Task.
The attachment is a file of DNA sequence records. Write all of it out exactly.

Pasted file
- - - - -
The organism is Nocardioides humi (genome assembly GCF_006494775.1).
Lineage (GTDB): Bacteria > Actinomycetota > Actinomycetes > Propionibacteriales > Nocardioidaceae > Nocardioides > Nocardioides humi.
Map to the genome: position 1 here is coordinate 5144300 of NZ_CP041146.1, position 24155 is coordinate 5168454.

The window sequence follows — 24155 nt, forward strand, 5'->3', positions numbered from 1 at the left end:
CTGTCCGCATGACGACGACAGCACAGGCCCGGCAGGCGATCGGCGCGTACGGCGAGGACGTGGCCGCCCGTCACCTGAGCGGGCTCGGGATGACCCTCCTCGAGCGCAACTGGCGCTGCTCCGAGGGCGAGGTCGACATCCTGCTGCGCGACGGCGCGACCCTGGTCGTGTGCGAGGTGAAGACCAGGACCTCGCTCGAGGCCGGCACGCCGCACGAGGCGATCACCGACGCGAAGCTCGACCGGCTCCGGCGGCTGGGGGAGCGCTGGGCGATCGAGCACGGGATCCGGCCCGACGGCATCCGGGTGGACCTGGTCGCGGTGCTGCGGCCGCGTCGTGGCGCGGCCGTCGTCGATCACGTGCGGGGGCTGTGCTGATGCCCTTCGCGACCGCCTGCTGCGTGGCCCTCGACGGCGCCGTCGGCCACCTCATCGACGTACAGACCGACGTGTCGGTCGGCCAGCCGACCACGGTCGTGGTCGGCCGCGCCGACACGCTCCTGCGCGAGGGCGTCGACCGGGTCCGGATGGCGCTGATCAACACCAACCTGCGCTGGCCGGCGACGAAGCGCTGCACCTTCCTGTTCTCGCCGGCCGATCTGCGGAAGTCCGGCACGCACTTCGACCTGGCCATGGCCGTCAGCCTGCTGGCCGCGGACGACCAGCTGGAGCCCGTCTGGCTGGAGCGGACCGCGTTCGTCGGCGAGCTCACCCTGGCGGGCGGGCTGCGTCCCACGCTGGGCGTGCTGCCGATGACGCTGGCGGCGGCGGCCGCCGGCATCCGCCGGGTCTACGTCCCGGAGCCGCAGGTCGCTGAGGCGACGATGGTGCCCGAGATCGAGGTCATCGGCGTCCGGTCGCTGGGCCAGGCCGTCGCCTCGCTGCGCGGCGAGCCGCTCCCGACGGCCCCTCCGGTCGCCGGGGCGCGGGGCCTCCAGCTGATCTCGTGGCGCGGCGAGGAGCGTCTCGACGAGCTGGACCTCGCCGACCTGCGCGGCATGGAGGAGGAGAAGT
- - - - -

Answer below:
The organism is Nocardioides humi (genome assembly GCF_006494775.1).
Lineage (GTDB): Bacteria > Actinomycetota > Actinomycetes > Propionibacteriales > Nocardioidaceae > Nocardioides > Nocardioides humi.
Map to the genome: position 1 here is coordinate 5144300 of NZ_CP041146.1, position 24155 is coordinate 5168454.

The window sequence follows — 24155 nt, forward strand, 5'->3', positions numbered from 1 at the left end:
CTGTCCGCATGACGACGACAGCACAGGCCCGGCAGGCGATCGGCGCGTACGGCGAGGACGTGGCCGCCCGTCACCTGAGCGGGCTCGGGATGACCCTCCTCGAGCGCAACTGGCGCTGCTCCGAGGGCGAGGTCGACATCCTGCTGCGCGACGGCGCGACCCTGGTCGTGTGCGAGGTGAAGACCAGGACCTCGCTCGAGGCCGGCACGCCGCACGAGGCGATCACCGACGCGAAGCTCGACCGGCTCCGGCGGCTGGGGGAGCGCTGGGCGATCGAGCACGGGATCCGGCCCGACGGCATCCGGGTGGACCTGGTCGCGGTGCTGCGGCCGCGTCGTGGCGCGGCCGTCGTCGATCACGTGCGGGGGCTGTGCTGATGCCCTTCGCGACCGCCTGCTGCGTGGCCCTCGACGGCGCCGTCGGCCACCTCATCGACGTACAGACCGACGTGTCGGTCGGCCAGCCGACCACGGTCGTGGTCGGCCGCGCCGACACGCTCCTGCGCGAGGGCGTCGACCGGGTCCGGATGGCGCTGATCAACACCAACCTGCGCTGGCCGGCGACGAAGCGCTGCACCTTCCTGTTCTCGCCGGCCGATCTGCGGAAGTCCGGCACGCACTTCGACCTGGCCATGGCCGTCAGCCTGCTGGCCGCGGACGACCAGCTGGAGCCCGTCTGGCTGGAGCGGACCGCGTTCGTCGGCGAGCTCACCCTGGCGGGCGGGCTGCGTCCCACGCTGGGCGTGCTGCCGATGACGCTGGCGGCGGCGGCCGCCGGCATCCGCCGGGTCTACGTCCCGGAGCCGCAGGTCGCTGAGGCGACGATGGTGCCCGAGATCGAGGTCATCGGCGTCCGGTCGCTGGGCCAGGCCGTCGCCTCGCTGCGCGGCGAGCCGCTCCCGACGGCCCCTCCGGTCGCCGGGGCGCGGGGCCTCCAGCTGATCTCGTGGCGCGGCGAGGAGCGTCTCGACGAGCTGGACCTCGCCGACCTGCGCGGCATGGAGGAGGAGAAGT